The banks are closed, the bailout referendum is looming – and Europe’s only far-left government is struggling to hold on to its mass support. In less than a week, it will either be triumphant or finished
If it all ends on Monday, with the Greeks voting for austerity in order to keep the euro, the first far-left party to hold office in modern Europe will be judged by its critics a failure.
By calling a referendum, Syriza has gambled that it can strengthen its hand in negotiations with its lenders. But with no extension to its bailout programme, and emergency funds from the European Central Bank (ECB) on a knife-edge, the move has prompted this week’s “bank holiday” and the rationing of cash at ATMs.
With the opposition and business groups warning of economic catastrophe, Syriza – which means “coalition of the radical left” – faces a nailbiting week. What is at stake is whether this party of around 20,000 members can hold the left half of Greek society together long enough to force the lenders to negotiate – or whether it will crash and burn under the pressure of popular anger and disillusion.
If they win, on the other hand, they will be seen as heroes by opponents of austerity across Europe.
But win or lose, Syriza in office has been a work in progress, impossible to read for people ignorant of Greece, let alone people who don’t know there are subcategories to moderate Marxism.
Greece under austerity has become frenetic. Athens right now is slick with perspiration; every public space is charged with hormonal tension and political disagreement – even the bakery where you buy your morning bread. The politics are brutal. Last week, stick-wielding anarchist youths attacked the HQ of the Antarsya – a far-left anti-capitalist party – because the latter had tried to make them pay to go into a music festival when the anarchists thought it should be free.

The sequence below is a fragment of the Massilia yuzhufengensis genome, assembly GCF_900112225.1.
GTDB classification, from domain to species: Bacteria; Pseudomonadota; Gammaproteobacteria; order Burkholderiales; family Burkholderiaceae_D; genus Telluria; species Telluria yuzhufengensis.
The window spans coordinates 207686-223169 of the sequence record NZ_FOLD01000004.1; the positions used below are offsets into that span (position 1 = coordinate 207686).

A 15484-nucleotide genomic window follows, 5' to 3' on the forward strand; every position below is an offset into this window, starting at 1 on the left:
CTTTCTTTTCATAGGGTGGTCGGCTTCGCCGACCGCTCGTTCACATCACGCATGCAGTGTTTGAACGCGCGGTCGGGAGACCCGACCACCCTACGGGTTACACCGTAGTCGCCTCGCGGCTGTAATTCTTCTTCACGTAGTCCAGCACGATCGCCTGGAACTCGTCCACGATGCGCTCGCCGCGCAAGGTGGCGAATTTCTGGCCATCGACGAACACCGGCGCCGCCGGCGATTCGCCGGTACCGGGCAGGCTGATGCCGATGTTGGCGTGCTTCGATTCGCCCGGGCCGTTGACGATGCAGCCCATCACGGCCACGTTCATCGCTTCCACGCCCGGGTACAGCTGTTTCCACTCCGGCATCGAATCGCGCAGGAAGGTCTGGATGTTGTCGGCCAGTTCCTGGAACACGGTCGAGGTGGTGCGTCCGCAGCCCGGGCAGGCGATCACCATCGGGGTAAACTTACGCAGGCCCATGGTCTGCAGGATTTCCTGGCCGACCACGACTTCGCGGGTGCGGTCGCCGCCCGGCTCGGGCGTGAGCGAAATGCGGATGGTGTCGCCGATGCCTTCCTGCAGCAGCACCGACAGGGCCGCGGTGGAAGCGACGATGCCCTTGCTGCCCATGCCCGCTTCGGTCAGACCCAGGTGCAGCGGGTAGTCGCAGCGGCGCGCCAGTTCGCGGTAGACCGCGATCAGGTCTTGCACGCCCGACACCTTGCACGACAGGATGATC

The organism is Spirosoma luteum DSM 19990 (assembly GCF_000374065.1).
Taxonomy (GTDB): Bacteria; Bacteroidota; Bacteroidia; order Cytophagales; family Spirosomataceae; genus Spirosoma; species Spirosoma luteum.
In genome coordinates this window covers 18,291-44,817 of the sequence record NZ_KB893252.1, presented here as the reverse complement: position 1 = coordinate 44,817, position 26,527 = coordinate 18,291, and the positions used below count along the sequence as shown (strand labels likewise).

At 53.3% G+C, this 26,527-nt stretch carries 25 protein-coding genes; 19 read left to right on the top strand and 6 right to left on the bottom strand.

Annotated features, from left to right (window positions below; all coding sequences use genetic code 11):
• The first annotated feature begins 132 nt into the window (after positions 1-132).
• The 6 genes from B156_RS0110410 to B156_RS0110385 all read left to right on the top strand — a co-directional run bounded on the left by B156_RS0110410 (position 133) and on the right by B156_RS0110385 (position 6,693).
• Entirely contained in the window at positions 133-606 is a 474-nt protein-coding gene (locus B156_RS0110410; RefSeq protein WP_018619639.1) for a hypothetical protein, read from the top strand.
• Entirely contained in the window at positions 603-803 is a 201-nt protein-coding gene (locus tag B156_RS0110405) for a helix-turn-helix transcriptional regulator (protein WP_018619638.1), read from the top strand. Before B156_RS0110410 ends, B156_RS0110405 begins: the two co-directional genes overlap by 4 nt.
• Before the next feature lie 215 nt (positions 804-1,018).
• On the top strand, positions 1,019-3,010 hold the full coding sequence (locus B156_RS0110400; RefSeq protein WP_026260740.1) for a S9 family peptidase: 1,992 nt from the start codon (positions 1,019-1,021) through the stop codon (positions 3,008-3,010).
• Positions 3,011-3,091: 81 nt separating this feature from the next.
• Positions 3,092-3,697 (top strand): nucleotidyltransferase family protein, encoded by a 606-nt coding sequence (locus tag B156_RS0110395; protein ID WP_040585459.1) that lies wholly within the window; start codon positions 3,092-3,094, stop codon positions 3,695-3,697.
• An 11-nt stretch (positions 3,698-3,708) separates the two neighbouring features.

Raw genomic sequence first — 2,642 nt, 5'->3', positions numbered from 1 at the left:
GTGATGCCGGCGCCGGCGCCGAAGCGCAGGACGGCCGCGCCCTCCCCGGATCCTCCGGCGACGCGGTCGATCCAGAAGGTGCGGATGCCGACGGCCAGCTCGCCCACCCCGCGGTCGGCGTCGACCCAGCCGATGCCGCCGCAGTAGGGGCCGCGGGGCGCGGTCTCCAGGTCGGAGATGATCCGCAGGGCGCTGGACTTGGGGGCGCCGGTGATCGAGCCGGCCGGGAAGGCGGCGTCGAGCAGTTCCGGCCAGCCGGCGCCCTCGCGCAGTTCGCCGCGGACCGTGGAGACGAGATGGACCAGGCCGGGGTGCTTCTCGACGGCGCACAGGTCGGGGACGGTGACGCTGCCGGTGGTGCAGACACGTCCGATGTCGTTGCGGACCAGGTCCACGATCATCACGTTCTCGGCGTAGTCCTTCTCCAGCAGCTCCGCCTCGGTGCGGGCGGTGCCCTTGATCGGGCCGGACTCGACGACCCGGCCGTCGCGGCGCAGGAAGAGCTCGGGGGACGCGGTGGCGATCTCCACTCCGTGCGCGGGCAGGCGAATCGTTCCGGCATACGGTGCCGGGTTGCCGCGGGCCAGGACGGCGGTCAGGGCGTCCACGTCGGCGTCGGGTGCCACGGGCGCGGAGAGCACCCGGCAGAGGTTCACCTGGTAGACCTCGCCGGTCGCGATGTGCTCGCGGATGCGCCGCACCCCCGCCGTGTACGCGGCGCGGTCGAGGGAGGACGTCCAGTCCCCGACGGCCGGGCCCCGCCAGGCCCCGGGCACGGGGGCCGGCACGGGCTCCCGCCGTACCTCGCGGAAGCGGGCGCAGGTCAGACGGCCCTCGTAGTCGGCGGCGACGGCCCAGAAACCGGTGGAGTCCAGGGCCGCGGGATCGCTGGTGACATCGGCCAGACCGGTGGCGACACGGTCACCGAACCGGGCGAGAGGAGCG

I’ve seen, in the bohemian Exarchia district, a troupe of black-clad 15-year-olds distrupt a whole street full of similarly bohemian cafe-goers on a Saturday night, using petrol bombs and flaming rubbish bins, simply because “creating mayhem” is their doctrine.
Athens has become, in short, the stage for flamboyant acts of self-dramatisation: sporadic riots, public kissing, street theatre and ill-advised scooter techniques. It is, to use a phrase Huxley once used about Shanghai, “life with the lid off”, and for the same reasons: “so much life, so carefully canalised, so rapidly and strongly flowing”.
Antonis Vradis, a geographer at Durham University who has studied the impact of repeated waves of unrest here since 2008, describes how the youth networks have been preparing for this week’s “rupture” with the ECB: “They are creating structures you can’t default on. Self-organised clinics, the social centres you see all around you. Structures that will help them survive.”
I meet Vradis in Floral cafe on the corner of Exarchia Square. He points out that the building – shabby as it is now – is a Bauhaus masterpiece. More importantly, during the 1944 uprising against the British, “the communists were snipers on the roof”.
The young here live always with a portion of their brain operating in the past. They don’t need wall plaques. When they move through Exarchia, or Syntagma, or up the side of parliament towards the mansion prime minister Alexis Tsipras now occupies, they can “see” where the resistance fighters died; where the students of 1974 stopped a tank.
It was the young people radicalised amid this landscape who pitched a tent camp outside parliament in 2011. They organised a movement most foreign journalists didn’t see: local assemblies in small squares across the city and its suburbs, where young mums, migrants and outraged pensioners could have their say. The communists denounced them; the socialists sent riot police to disperse them; Tsipras is said to have looked out of the window of his office and delared: those are the people who will put us into power.